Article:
Bayer's new biological crop protection production facility
Peter Lueth, Managing Director of Bayer CropScience Biologics GmbH, underlined the company's expert knowledge and many years of experience in the field of fermentation: "Our employees are proud of their innovations and patented technologies, because they contribute to the success of Bayer. That's why we will continue to place our trust in our workforce's know-how and creativity in the future."
Research, Development and Production to be extended in stages
At present, research into new biological solutions based on fungal spores is conducted at Bayer's site in Malchow on the island of Poel, Germany. In the future, Bayer CropScience's local research and development activities will be concentrated in Wismar. The relocation will begin as soon as the approximately 1,600 m² two-story building complex with laboratories, pilot plants and offices has been completed. The relocation of R&D activities is scheduled for 2015.
The new production building in Wismar will meet state-of-the-art product quality and safety standards. Including a warehouse, Bayer's employees will have an area of 4,000 m² at their disposal in future - enough space for ideal production and fermentation conditions. The company is therefore well prepared for the future and can react flexibly to new market conditions.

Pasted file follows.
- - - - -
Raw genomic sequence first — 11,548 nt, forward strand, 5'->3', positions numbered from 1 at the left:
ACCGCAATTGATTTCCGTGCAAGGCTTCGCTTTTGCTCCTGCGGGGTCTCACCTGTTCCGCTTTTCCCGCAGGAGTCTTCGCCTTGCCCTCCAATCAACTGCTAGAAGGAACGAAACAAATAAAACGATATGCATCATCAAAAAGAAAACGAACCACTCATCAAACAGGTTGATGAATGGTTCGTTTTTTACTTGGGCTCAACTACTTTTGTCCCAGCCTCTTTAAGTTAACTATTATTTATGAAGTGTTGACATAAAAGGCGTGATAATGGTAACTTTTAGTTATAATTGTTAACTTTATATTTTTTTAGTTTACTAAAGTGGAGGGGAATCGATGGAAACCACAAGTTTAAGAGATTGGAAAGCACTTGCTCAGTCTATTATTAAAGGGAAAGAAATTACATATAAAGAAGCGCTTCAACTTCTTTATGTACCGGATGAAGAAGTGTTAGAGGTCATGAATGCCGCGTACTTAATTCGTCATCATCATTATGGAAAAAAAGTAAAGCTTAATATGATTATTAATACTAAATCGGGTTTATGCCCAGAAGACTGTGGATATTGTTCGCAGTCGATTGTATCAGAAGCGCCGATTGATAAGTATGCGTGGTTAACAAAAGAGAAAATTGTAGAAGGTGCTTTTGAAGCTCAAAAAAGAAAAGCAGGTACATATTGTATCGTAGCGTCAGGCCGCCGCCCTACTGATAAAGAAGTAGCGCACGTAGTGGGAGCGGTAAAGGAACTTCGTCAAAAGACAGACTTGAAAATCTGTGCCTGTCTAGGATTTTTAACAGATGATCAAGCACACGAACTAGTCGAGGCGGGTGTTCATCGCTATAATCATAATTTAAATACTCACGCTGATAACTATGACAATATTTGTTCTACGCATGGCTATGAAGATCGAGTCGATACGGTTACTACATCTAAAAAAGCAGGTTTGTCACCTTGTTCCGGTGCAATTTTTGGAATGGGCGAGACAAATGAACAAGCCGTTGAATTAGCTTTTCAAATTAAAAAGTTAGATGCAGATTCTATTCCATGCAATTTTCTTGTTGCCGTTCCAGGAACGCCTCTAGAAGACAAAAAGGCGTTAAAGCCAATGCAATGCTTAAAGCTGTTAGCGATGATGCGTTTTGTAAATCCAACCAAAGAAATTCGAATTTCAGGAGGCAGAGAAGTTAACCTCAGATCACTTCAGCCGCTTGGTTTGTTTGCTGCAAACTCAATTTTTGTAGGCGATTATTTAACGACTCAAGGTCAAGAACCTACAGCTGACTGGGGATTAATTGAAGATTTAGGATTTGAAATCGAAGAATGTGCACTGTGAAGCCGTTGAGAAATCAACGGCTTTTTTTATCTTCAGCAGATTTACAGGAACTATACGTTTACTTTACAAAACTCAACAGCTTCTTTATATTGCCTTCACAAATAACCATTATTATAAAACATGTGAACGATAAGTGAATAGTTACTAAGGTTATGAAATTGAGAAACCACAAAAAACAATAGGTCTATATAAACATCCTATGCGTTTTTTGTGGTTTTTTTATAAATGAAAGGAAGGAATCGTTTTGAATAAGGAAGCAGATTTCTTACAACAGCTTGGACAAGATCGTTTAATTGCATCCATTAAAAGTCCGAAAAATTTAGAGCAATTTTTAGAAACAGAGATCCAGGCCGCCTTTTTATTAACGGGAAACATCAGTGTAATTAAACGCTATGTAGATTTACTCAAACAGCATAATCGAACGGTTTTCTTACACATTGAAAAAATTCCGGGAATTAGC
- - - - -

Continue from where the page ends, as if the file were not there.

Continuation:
BioAct and Contans: biologically active against nematodes and harmful fungi
Bayer CropScience markets microorganism-based biological crop protection products that are registered in more than 30 countries around the world. Biologicals have an outstanding environmental profile and are therefore one of the four cornerstones of Bayer CropScience's integrated crop solutions, along with the choice of enhanced seeds, use of chemical active ingredients and supplementary services.
The Wismar site will manufacture the nematocide BioAct and the fungicide Contans WG, which is used primarily on fruit and vegetables in tropical and subtropical countries. Bayer has also developed a patented technology for active substance fermentation, which can be used to produce large quantities of fungal biomass and fungal spores under sterile conditions. These are then used as biological active ingredients in innovative crop protection formulations.
- No El Niño in 2014? Drought-weary California in trouble
- Suspected Bt corn rootworm resistance in Pennsylvania
- Soybean aphid numbers on the rise
- BioNitrogen to build second fertilizer plant in Texas
- Commentary: Setting the record straight on 'Waters of the U.S.'
- Anti-GMO proposal denounced at Safeway shareholder meeting